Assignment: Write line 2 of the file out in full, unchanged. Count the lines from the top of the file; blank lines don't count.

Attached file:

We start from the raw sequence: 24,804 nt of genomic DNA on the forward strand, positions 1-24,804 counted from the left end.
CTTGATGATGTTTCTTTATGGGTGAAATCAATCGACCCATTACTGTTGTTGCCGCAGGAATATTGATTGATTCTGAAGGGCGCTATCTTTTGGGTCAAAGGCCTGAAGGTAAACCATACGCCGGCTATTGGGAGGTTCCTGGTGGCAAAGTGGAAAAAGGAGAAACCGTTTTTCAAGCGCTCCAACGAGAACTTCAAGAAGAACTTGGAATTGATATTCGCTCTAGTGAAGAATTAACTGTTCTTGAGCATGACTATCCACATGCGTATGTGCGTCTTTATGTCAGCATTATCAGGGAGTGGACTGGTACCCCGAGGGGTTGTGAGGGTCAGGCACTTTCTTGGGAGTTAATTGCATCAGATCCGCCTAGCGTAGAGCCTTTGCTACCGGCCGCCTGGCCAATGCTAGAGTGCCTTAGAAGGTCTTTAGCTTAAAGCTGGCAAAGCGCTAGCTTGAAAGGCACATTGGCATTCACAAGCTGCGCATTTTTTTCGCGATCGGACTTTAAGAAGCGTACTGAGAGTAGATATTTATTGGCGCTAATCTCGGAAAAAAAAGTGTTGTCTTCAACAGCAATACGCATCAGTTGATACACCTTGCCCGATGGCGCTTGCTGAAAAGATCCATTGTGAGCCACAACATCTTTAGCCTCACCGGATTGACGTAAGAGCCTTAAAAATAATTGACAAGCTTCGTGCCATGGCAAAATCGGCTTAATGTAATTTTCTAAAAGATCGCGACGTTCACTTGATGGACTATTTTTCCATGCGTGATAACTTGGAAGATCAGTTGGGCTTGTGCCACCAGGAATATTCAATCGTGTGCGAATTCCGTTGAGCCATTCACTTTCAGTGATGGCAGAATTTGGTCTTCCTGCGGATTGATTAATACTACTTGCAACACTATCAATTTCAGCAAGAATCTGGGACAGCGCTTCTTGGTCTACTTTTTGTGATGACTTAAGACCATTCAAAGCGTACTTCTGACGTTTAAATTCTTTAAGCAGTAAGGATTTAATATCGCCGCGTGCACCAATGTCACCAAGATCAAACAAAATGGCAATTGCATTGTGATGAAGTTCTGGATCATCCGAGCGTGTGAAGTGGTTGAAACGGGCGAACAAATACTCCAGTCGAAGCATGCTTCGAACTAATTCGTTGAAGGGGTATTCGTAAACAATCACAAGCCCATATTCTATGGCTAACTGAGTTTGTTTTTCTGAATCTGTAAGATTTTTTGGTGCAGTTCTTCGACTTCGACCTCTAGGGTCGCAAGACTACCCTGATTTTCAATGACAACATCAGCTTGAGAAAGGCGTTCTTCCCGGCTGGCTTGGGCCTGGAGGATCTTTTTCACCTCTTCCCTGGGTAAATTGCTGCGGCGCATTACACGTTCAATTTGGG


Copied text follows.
CTTGATGATGTTTCTTTATGGGTGAAATCAATCGACCCATTACTGTTGTTGCCGCAGGAATATTGATTGATTCTGAAGGGCGCTATCTTTTGGGTCAAAGGCCTGAAGGTAAACCATACGCCGGCTATTGGGAGGTTCCTGGTGGCAAAGTGGAAAAAGGAGAAACCGTTTTTCAAGCGCTCCAACGAGAACTTCAAGAAGAACTTGGAATTGATATTCGCTCTAGTGAAGAATTAACTGTTCTTGAGCATGACTATCCACATGCGTATGTGCGTCTTTATGTCAGCATTATCAGGGAGTGGACTGGTACCCCGAGGGGTTGTGAGGGTCAGGCACTTTCTTGGGAGTTAATTGCATCAGATCCGCCTAGCGTAGAGCCTTTGCTACCGGCCGCCTGGCCAATGCTAGAGTGCCTTAGAAGGTCTTTAGCTTAAAGCTGGCAAAGCGCTAGCTTGAAAGGCACATTGGCATTCACAAGCTGCGCATTTTTTTCGCGATCGGACTTTAAGAAGCGTACTGAGAGTAGATATTTATTGGCGCTAATCTCGGAAAAAAAAGTGTTGTCTTCAACAGCAATACGCATCAGTTGATACACCTTGCCCGATGGCGCTTGCTGAAAAGATCCATTGTGAGCCACAACATCTTTAGCCTCACCGGATTGACGTAAGAGCCTTAAAAATAATTGACAAGCTTCGTGCCATGGCAAAATCGGCTTAATGTAATTTTCTAAAAGATCGCGACGTTCACTTGATGGACTATTTTTCCATGCGTGATAACTTGGAAGATCAGTTGGGCTTGTGCCACCAGGAATATTCAATCGTGTGCGAATTCCGTTGAGCCATTCACTTTCAGTGATGGCAGAATTTGGTCTTCCTGCGGATTGATTAATACTACTTGCAACACTATCAATTTCAGCAAGAATCTGGGACAGCGCTTCTTGGTCTACTTTTTGTGATGACTTAAGACCATTCAAAGCGTACTTCTGACGTTTAAATTCTTTAAGCAGTAAGGATTTAATATCGCCGCGTGCACCAATGTCACCAAGATCAAACAAAATGGCAATTGCATTGTGATGAAGTTCTGGATCATCCGAGCGTGTGAAGTGGTTGAAACGGGCGAACAAATACTCCAGTCGAAGCATGCTTCGAACTAATTCGTTGAAGGGGTATTCGTAAACAATCACAAGCCCATATTCTATGGCTAACTGAGTTTGTTTTTCTGAATCTGTAAGATTTTTTGGTGCAGTTCTTCGACTTCGACCTCTAGGGTCGCAAGACTACCCTGATTTTCAATGACAACATCAGCTTGAGAAAGGCGTTCTTCCCGGCTGGCTTGGGCCTGGAGGATCTTTTTCACCTCTTCCCTGGGTAAATTGCTGCGGCGCATTACACGTTCAATTTGGG